Q and A: Gilman Demolition and Dana Renovation

What is the project schedule?

Work to demolish Gilman, the former home of the biological sciences department, is being organized in phases. The Dana renovation schedule is still in development. Design work will be ongoing through the spring, and renovation will follow. Here is the Gilman schedule:

  • September through November: Prepare construction site, interior abatement and demolition
  • October through early December: Perform exterior abatement
  • Late November through late December: Demolish the building and remove materials

What happens during the interior demolition and abatement of Gilman?

The work involves stripping the building’s interior down to the structural concrete. Lighting and plumbing fixtures, pipes, ductwork, etc., will be removed. The work also includes removing asbestos from columns and floor slabs.

What happens during the exterior abatement?

Workers will remove caulking around exterior doors and windows (the caulking contains PCBs—polychlorinated biphenyls, which are manmade chemicals that are no longer used in construction). In addition, asbestos contained in the waterproof coating around the foundation and nonstructural concrete walls will be removed.

What safety protocols will be put in place to ensure appropriate containment and disposal of hazardous materials?

Dartmouth’s Office of Environmental Health and Safety will work with the project manager and the contractor to ensure that all hazardous materials are removed and disposed of in a controlled manner, in accordance with state and federal regulations.

How will Gilman be taken down?

The demolition will be similar to the recent removal of the original West Stands seating at Memorial Field. Heavy equipment will be used to dismantle the building piece by piece. Several times a day, pieces will be placed on trailers and trucked out of the site. 

Will the Electron Microscope Facility, located in the connector between Remsen and Gilman, be affected by the work?

The facility will remain in its current location during and after the demolition of Gilman. Care will be taken to prevent disruption to the facility.

How will pedestrian and/or vehicular traffic be affected during the demolition and construction?

Pedestrians will be directed to use sidewalks along College Street to travel between the central campus and the Life Sciences Center and the Geisel School of Medicine. The one-way road between the McLaughlin Cluster and Gilman will be closed from September 2017 through completion of the project, in the fall of 2019. A driveway will be open on the east side of the Maynard parking lot and will be used to access nine parking spaces located north of Thompson Hall. These spaces are a combination of restricted spaces and handicap-accessibility spaces.

Where will handicap parking spaces be available?

There will continue to be several spaces in the roundabout entrance to Geisel, behind Vail/Remsen, and in the small lot north of Thomas Hall in the McLaughlin Cluster.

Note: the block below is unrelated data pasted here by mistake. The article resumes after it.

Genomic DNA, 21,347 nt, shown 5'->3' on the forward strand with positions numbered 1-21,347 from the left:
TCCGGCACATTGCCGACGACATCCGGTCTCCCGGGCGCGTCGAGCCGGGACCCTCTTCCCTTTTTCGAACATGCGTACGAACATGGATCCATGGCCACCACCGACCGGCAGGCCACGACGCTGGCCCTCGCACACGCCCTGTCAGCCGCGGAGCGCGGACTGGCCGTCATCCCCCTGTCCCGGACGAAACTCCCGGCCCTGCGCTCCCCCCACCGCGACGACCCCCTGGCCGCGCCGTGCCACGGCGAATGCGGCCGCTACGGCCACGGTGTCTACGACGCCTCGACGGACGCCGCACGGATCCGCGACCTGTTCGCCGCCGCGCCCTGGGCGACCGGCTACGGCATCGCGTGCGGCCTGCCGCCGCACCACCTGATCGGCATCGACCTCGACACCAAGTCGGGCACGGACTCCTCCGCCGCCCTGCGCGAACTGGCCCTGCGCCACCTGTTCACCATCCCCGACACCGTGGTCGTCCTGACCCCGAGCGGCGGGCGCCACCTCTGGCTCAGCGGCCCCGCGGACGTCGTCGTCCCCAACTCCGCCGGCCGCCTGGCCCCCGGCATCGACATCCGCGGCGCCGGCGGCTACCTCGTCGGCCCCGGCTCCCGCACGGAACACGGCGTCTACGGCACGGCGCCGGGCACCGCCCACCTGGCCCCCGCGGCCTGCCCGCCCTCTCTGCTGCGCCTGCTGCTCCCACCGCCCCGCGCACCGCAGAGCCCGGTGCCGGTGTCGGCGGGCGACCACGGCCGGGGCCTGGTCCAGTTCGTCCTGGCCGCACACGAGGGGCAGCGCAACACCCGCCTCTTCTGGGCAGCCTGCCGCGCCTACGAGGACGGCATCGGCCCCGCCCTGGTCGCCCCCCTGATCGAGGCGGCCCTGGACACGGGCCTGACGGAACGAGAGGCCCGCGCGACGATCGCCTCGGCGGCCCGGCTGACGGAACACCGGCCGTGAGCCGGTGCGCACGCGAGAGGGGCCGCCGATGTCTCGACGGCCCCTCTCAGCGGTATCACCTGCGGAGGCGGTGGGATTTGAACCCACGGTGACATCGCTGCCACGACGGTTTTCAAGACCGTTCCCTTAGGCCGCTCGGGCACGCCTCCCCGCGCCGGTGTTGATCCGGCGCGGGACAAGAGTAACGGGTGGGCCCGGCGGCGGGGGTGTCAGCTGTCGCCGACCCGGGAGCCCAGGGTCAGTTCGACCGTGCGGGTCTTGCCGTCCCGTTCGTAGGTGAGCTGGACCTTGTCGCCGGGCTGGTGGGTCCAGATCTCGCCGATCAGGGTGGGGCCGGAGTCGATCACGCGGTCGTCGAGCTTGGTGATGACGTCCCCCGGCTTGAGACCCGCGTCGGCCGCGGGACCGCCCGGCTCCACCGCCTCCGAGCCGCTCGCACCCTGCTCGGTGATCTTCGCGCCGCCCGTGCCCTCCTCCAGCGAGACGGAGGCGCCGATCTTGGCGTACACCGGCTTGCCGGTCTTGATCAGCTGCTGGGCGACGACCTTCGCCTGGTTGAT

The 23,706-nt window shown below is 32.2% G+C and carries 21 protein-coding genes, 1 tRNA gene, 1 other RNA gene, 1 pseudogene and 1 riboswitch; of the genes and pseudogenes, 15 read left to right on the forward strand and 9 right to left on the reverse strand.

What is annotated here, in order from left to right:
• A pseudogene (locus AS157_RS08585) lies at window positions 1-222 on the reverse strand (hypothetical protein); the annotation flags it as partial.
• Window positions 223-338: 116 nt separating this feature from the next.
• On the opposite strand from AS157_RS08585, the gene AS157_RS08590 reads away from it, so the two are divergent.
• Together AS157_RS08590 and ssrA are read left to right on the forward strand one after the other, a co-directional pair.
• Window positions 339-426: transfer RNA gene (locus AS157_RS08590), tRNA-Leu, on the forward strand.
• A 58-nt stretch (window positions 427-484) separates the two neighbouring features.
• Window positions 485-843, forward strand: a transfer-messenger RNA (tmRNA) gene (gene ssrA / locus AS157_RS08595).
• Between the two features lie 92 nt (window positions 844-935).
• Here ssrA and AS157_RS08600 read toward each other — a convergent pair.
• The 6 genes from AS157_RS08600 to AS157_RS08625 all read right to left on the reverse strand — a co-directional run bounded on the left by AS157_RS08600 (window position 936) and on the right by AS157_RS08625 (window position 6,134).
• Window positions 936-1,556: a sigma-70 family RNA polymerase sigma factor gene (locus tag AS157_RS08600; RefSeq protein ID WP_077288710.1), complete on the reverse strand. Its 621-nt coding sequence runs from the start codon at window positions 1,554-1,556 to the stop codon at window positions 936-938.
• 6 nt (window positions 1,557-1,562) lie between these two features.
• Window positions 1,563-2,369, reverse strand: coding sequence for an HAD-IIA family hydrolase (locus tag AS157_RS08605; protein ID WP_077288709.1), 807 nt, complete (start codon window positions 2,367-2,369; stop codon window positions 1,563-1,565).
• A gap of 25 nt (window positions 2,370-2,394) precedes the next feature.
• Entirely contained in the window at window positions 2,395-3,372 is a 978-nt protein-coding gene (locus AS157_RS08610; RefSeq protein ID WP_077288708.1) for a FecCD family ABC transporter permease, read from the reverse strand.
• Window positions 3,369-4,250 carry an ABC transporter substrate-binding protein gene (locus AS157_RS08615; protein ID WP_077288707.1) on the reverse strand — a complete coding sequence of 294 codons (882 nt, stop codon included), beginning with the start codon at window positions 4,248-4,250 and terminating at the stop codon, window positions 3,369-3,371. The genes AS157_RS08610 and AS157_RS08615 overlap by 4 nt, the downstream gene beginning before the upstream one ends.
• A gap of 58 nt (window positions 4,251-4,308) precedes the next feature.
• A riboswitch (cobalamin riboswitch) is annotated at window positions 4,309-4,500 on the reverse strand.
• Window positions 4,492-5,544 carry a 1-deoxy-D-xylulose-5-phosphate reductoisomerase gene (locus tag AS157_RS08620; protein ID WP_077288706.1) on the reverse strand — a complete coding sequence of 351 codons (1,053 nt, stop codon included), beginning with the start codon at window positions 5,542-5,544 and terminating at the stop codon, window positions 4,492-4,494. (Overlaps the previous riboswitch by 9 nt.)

Are there plans to construct another building on land where Gilman is now?

There are no plans to erect another building in this space. The space left after Gilman’s demolition will be landscaped in coordination with the Dana renovation.

How will Dana be used after the renovation?

The renovated structure will house faculty offices, reading and study areas, and a graduate student lounge. Design work is just beginning, and decisions have yet to be made on building and landscaping details. Dana, along with Gilman, was built in 1963. Dana has been closed since 2012; Gilman was closed in 2010. Dana was home to the biomedical library, which has moved to 37 Dewey Field Road.

How will residents who live and work in the area be affected by the work?

Employees who work in nearby buildings, students who live in nearby residence halls, and residential neighbors can expect the following:

  • Demolition and construction work hours will be from 7 a.m. to 6 p.m., with loud work limited to 8 a.m. to 5 p.m.
  • Construction vehicles will enter and exit the site throughout the construction period. During the demolition phase, tractor-trailers will remove building materials and exit the site, heading north on College Street, and then south on North Park Street to get to Interstate-89 in Lebanon. It is expected that there will be from three to five trucks traveling to and from the site on most days, with a maximum of 10 trucks on busy days.

What approvals are needed for the project?

Dartmouth will seek site plan approval from the town of Hanover’s planning board for the Dana renovation. Internally, for projects of this magnitude, the College requires approval in phases from the board of trustees. The trustee approval timetable is:

  • September 2017: Approval to proceed with exterior abatement and demolition
  • November 2017: Approval for the completion of the design phase for Dana renovation
  • June 2018: Approval for construction and renovation of Dana

Why did the College decide to demolish Gilman?

Gilman is structurally sound, but has significant deferred maintenance. Over the past several years, College administrators have considered various options to renovate and repurpose the facility. The result of the most recent study concluded that the building isn’t suitable for academic, research, or administrative purposes.